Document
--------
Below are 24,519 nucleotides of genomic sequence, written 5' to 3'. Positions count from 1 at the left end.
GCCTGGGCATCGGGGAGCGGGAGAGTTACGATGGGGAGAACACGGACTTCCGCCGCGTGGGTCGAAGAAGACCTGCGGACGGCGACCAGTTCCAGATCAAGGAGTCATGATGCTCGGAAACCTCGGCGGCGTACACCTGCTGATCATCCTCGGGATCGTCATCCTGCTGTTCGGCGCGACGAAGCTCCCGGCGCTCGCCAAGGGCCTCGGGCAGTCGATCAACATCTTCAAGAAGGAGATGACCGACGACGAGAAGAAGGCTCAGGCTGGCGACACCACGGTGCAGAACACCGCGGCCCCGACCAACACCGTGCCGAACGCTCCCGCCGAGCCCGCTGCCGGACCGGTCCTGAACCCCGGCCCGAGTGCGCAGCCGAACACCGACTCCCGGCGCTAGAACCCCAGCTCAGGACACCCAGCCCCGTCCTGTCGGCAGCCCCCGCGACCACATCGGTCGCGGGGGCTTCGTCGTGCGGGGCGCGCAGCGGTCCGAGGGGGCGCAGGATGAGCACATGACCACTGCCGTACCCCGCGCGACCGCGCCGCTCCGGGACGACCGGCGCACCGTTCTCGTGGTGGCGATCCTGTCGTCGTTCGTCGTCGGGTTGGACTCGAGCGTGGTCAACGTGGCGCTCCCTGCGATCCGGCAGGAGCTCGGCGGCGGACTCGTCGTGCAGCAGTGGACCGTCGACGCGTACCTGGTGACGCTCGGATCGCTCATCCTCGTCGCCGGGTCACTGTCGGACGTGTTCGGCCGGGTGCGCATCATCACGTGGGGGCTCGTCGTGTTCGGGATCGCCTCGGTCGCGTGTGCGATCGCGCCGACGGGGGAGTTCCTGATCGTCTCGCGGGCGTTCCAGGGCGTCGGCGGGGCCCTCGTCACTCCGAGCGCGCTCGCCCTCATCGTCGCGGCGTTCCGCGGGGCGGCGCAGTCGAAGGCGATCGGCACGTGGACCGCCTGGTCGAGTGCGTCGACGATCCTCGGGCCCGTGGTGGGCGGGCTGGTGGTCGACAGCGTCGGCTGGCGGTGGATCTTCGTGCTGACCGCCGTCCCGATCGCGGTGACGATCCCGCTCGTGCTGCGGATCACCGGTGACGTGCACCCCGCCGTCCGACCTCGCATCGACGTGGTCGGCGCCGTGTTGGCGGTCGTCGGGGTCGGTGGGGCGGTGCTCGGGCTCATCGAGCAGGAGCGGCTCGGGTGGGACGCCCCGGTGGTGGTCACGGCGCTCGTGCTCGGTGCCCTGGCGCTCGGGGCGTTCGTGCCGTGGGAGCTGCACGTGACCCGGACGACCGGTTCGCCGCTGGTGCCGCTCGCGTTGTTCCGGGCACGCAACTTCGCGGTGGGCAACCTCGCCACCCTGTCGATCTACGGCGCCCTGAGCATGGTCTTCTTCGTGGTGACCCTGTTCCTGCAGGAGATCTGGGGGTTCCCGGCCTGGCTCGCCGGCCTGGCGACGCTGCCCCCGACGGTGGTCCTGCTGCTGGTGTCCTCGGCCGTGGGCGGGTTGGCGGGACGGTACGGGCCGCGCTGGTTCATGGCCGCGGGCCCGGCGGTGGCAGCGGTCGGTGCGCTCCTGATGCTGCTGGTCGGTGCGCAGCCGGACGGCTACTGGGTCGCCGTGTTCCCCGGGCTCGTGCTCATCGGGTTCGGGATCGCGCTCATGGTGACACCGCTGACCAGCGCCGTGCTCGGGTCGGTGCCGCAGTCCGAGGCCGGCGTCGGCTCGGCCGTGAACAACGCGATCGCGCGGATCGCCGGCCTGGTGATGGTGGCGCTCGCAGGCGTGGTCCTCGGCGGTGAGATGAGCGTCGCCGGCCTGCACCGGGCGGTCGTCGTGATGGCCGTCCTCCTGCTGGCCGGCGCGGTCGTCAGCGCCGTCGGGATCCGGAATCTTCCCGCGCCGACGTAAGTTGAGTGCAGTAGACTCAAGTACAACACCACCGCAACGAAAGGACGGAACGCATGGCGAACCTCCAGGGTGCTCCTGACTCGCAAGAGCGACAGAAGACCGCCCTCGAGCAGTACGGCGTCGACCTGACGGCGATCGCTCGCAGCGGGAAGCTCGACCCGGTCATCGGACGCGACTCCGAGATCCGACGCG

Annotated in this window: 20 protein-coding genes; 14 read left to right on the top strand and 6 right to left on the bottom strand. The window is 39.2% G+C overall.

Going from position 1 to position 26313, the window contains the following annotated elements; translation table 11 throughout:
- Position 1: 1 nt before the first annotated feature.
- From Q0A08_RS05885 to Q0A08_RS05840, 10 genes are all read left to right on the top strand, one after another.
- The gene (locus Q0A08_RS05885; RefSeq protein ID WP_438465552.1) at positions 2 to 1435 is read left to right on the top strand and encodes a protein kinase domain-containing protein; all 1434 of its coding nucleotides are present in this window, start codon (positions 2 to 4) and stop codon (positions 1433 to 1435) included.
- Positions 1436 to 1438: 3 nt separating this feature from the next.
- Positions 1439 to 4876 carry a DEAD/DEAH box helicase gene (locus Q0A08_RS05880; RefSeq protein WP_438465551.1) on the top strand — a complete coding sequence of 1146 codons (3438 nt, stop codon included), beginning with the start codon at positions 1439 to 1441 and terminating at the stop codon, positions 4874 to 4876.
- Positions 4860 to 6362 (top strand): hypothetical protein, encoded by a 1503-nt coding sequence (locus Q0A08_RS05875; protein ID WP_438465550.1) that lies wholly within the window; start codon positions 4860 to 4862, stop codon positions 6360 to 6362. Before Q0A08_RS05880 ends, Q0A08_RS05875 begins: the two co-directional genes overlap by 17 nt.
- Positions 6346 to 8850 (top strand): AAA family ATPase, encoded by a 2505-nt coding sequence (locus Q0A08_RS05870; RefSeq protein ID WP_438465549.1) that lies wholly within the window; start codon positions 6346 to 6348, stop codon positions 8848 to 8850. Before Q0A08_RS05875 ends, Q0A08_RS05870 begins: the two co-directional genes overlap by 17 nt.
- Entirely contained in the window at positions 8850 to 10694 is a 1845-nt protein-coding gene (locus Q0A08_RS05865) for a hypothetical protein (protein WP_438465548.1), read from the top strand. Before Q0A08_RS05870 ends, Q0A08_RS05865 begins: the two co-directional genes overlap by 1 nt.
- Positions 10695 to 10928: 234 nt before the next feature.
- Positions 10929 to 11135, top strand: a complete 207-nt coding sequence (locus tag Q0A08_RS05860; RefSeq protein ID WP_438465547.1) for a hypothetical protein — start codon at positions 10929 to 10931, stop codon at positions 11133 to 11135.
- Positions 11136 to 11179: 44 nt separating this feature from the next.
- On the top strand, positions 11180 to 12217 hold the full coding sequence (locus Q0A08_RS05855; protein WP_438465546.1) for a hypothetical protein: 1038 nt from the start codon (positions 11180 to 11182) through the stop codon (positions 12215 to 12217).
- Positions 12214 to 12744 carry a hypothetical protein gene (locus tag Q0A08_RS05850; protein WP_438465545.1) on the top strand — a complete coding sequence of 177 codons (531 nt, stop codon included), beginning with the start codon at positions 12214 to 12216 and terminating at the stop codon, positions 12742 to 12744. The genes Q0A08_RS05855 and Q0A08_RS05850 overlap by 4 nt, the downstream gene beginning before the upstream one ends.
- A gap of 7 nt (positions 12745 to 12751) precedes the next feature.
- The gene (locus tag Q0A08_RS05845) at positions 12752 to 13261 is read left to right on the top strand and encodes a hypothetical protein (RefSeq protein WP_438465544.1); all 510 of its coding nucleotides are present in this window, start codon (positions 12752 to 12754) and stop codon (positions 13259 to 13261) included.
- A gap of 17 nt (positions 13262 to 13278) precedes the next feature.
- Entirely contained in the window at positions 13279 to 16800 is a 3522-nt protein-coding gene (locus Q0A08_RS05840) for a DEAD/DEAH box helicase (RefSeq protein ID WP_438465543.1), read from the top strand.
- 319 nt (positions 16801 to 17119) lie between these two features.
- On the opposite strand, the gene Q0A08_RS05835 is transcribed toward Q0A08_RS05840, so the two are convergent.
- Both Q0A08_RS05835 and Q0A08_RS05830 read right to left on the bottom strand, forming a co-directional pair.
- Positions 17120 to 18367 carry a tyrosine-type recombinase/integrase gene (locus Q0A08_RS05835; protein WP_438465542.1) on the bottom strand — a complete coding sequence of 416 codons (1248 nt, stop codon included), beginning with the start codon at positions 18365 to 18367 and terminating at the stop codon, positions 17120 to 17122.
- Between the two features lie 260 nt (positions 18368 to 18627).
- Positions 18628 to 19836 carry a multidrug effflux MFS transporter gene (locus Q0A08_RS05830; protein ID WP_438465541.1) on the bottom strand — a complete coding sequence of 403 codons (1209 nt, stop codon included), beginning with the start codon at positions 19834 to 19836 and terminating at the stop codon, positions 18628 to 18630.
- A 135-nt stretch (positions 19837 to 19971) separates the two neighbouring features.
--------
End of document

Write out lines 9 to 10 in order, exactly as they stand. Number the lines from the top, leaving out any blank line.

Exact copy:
- Positions 1439 to 4876 carry a DEAD/DEAH box helicase gene (locus Q0A08_RS05880; RefSeq protein WP_438465551.1) on the top strand — a complete coding sequence of 1146 codons (3438 nt, stop codon included), beginning with the start codon at positions 1439 to 1441 and terminating at the stop codon, positions 4874 to 4876.
- Positions 4860 to 6362 (top strand): hypothetical protein, encoded by a 1503-nt coding sequence (locus Q0A08_RS05875; protein ID WP_438465550.1) that lies wholly within the window; start codon positions 4860 to 4862, stop codon positions 6360 to 6362. Before Q0A08_RS05880 ends, Q0A08_RS05875 begins: the two co-directional genes overlap by 17 nt.